Background: Although physical activity is beneficial for breast cancer survivors, the majority do not meet public health physical activity recommendations. The purpose of this study was to test a social cognitive theory model of physical activity behavior in a sample of long-term breast cancer survivors using both self-report and objective measures of physical activity.
Methods: Participants (N = 1527) completed measures of physical activity, self-efficacy, goals, outcome expectations, fatigue, and social support at baseline and 6-month follow-up. A subsample (n = 370) was randomly selected to wear an accelerometer. It was hypothesized that self-efficacy directly and indirectly influences physical activity through goals, social support, fatigue, and outcome expectations. Relationships were examined using panel analysis within a covariance modeling framework.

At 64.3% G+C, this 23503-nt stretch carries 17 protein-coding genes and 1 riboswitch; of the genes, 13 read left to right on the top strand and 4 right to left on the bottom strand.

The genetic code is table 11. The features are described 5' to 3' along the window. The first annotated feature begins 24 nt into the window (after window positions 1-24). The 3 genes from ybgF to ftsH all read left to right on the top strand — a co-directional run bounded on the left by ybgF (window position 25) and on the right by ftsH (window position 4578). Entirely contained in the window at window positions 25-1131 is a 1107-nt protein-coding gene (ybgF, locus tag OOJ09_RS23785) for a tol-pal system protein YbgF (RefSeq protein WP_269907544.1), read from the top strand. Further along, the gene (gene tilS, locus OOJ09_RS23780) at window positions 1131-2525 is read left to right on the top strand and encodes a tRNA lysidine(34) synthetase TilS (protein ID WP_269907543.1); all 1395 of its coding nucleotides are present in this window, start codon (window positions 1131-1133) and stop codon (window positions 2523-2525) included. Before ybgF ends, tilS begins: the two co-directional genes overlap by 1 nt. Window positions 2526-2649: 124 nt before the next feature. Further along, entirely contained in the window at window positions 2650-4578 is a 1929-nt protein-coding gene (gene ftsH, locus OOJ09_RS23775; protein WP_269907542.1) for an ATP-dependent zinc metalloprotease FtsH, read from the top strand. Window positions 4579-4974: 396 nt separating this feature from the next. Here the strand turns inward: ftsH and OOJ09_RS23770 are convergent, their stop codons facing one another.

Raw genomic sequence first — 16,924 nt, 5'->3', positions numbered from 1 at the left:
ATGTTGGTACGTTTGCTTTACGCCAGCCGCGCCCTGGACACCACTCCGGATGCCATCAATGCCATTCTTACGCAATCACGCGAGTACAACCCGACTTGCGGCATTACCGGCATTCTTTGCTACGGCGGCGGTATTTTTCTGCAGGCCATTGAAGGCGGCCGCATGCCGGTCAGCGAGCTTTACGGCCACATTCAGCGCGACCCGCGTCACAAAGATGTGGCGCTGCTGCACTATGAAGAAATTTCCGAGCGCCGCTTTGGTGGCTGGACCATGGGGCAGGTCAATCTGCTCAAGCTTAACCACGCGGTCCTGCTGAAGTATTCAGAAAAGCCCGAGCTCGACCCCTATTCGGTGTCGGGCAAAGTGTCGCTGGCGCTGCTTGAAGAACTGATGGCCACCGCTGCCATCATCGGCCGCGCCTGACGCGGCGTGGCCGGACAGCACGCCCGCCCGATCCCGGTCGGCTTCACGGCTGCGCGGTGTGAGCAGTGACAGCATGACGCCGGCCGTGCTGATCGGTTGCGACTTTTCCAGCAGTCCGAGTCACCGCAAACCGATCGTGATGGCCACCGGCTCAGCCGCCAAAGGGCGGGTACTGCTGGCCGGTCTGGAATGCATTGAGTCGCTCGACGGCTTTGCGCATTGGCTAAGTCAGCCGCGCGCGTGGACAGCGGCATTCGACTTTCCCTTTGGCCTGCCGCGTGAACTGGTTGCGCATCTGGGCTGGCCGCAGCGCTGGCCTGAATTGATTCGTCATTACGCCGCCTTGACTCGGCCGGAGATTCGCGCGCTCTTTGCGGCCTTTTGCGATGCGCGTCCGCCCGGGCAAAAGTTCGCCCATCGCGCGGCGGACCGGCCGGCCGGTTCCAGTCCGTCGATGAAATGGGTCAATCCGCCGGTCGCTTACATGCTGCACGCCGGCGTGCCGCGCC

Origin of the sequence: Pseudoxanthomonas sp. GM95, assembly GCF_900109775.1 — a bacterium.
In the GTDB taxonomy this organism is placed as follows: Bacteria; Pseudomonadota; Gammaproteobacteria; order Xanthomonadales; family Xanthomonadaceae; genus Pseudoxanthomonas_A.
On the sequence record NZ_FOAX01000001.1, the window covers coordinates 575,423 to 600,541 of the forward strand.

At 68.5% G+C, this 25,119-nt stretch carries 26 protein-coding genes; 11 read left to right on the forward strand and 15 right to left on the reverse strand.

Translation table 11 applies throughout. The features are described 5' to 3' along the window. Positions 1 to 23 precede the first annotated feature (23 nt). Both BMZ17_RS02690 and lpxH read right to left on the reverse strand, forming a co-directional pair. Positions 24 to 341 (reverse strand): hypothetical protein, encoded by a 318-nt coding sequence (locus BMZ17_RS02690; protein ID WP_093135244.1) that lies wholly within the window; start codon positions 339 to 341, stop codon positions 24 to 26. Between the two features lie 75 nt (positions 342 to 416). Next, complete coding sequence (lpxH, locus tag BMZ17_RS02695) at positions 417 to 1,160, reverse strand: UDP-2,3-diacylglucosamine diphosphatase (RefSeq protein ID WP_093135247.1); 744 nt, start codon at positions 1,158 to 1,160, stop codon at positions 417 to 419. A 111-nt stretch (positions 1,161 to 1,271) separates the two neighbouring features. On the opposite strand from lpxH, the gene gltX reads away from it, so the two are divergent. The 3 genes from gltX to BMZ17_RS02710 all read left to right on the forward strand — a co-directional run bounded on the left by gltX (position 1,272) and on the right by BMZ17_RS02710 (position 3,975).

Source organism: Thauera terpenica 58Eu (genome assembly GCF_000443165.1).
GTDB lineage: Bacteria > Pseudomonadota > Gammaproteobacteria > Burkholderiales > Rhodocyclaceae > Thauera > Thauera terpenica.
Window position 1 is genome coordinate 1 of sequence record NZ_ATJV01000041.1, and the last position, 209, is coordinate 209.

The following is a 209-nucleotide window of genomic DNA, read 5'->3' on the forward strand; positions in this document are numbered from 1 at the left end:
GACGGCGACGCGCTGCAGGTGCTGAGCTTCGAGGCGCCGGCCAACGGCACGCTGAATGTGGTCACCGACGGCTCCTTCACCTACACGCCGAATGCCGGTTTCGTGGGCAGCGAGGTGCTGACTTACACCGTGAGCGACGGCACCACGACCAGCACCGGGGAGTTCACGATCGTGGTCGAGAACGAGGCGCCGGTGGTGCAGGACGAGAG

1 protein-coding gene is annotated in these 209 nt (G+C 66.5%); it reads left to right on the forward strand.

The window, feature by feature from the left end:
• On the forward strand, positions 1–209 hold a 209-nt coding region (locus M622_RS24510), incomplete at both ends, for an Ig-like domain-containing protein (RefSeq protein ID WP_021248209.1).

Results: The hypothesized model provided a good model-data fit (χ(2) = 1168.73, df = 271, p = <0.001, CFI = 0.96, SRMR = 0.04) in the full sample when controlling for covariates. At baseline, self-efficacy directly and indirectly, via goals, outcome expectations, and social support, influenced physical activity. These relationships were also supported across time. Additionally, the hypothesized model was supported in the subsample with accelerometer data (χ2 = 656.88, df = 330, p < 0.001, CFI = 0.95, SRMR = 0.05).
Conclusions: This study validates a social cognitive model for understanding physical activity behavior in long-term breast cancer survivors. Future studies should be designed to replicate this model in other breast cancer survivor populations, and the findings should be applied to the development of future physical activity programs and studies for this population.
Copyright © 2012 John Wiley & Sons, Ltd.